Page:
October 24, 2006 (Toronto, ON) - Substitution of generic warfarin for brand-name warfarin (Coumadin, Bristol-Myers Squibb) has no appreciable effect on rates of INR testing or hospitalization for adverse events, a new analysis suggests. In a research letter appearing in the October 25, 2006 issue of the Journal of the American Medical Association, J Michael Paterson and colleagues report that switching to either Apo-warfarin or Taro-warfarin was also associated with significant cost savings.
As the authors note, the provincial drug benefit plan in Ontario, Canada instituted a policy requiring pharmacists to switch to generic warfarin on June 7, 2001, with physicians being notified of the change one week beforehand. To track whether the switch had health or cost implications, Paterson et al examined all warfarin prescriptions in the 40 months before the policy was put in place, during the month in which the policy came into effect, and in the nine months following the implementation of the policy. They also checked for drugs that might affect outcomes in patients also taking warfarin.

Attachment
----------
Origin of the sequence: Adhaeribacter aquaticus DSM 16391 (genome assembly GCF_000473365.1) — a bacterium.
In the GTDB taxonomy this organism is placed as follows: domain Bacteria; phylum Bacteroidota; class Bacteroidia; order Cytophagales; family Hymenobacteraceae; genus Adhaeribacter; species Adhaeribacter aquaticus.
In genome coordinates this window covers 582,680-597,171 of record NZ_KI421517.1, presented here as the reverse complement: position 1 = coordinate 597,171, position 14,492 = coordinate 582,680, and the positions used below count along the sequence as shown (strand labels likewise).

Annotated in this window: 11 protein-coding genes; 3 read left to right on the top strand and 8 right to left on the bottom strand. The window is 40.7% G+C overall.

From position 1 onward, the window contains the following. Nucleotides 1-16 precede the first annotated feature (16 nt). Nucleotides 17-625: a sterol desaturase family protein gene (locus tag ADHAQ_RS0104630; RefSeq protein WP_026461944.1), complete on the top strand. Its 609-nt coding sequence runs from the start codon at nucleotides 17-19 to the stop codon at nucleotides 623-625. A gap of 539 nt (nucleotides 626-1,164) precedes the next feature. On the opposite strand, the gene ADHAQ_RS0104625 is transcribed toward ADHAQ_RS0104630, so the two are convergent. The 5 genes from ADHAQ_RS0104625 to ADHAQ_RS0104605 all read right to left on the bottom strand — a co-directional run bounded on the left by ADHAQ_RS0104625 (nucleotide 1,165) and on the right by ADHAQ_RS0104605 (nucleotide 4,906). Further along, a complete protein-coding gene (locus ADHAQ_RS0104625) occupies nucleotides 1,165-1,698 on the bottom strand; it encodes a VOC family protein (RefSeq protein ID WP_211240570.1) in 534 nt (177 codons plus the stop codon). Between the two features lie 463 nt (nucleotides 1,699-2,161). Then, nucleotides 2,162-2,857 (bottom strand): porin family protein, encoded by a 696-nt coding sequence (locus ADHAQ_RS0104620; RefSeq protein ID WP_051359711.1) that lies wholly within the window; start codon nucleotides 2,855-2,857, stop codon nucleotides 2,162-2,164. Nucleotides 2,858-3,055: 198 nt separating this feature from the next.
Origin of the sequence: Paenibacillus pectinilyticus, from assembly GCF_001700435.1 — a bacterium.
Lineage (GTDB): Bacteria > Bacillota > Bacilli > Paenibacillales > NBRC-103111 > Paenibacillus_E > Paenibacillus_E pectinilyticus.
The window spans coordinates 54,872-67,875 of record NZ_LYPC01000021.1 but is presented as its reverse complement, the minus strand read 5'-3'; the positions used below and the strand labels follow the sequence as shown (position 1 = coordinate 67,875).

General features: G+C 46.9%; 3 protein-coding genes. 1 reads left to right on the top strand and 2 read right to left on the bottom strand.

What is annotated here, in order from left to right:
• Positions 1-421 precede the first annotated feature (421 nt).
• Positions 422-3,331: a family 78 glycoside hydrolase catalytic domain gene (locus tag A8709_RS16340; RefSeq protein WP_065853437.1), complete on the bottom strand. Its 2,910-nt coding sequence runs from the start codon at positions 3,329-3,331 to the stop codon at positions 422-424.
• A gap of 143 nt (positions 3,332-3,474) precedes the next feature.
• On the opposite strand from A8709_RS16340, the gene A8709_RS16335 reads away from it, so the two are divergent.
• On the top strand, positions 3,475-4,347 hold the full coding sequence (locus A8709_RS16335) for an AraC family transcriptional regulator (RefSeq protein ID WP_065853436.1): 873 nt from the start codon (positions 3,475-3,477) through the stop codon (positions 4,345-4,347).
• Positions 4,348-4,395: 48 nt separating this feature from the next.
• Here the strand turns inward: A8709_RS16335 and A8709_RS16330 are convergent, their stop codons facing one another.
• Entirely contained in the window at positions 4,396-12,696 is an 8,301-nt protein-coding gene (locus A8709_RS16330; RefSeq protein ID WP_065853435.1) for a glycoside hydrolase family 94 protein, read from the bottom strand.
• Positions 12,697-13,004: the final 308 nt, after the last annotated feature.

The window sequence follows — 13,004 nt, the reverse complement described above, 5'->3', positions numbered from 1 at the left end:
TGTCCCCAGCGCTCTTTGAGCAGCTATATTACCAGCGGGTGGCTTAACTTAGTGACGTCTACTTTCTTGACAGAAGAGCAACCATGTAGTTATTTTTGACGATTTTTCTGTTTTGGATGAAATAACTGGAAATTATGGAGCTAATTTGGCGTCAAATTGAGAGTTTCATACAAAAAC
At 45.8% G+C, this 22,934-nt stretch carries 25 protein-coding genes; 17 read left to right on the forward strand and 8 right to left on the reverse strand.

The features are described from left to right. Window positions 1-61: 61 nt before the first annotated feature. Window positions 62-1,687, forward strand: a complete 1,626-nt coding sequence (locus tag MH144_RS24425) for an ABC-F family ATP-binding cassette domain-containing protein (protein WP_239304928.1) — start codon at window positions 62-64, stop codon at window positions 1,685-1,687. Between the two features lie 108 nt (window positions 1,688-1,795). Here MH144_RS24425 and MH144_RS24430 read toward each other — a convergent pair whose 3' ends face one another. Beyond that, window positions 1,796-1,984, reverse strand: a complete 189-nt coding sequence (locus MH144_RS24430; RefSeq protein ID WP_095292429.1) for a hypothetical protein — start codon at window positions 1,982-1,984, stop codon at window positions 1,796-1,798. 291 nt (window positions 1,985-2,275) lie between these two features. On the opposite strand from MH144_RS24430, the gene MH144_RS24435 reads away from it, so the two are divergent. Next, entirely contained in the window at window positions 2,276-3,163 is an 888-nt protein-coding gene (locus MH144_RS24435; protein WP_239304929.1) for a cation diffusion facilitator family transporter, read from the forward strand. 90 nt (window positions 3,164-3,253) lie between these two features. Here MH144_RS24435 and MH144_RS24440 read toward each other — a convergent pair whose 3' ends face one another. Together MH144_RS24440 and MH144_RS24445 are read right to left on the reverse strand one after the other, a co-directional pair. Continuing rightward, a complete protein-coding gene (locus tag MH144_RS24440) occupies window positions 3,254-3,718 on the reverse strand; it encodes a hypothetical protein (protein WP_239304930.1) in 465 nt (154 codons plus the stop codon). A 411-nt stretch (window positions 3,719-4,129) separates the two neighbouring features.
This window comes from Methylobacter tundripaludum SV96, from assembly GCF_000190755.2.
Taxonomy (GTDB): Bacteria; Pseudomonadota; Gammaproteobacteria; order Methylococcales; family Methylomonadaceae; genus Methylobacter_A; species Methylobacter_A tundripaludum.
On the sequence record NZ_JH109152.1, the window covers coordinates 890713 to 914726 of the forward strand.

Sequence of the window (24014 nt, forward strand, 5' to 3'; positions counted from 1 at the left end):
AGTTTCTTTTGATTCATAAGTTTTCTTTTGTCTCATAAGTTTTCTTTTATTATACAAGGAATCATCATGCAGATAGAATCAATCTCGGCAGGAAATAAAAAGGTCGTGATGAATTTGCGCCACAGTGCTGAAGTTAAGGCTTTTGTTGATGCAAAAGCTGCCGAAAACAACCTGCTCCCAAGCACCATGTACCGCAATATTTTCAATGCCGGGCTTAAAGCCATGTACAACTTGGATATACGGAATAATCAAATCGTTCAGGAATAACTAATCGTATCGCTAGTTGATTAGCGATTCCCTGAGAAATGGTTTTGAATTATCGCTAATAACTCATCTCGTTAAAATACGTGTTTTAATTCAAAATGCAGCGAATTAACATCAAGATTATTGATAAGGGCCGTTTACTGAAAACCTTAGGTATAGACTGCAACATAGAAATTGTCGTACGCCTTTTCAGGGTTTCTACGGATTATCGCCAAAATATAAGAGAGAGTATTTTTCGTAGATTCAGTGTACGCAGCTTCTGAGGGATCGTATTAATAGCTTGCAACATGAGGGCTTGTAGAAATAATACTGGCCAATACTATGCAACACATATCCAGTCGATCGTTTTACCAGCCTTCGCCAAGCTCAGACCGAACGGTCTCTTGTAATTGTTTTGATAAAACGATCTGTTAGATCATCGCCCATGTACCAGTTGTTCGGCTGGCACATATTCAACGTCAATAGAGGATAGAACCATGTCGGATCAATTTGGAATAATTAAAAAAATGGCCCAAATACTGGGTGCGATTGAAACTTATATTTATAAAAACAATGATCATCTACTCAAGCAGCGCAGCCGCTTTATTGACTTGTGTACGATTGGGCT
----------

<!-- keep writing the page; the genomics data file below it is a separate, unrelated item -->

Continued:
In an interview with heartwire, Paterson said it was a matter of routine that the switch to generic warfarin would be evaluated. "This was part of a predefined study that was recommended in follow-up to the implementation of the policy after Ontario's expert drug committee recommended that the generic warfarin product be deemed interchangeable with Coumadin," he said.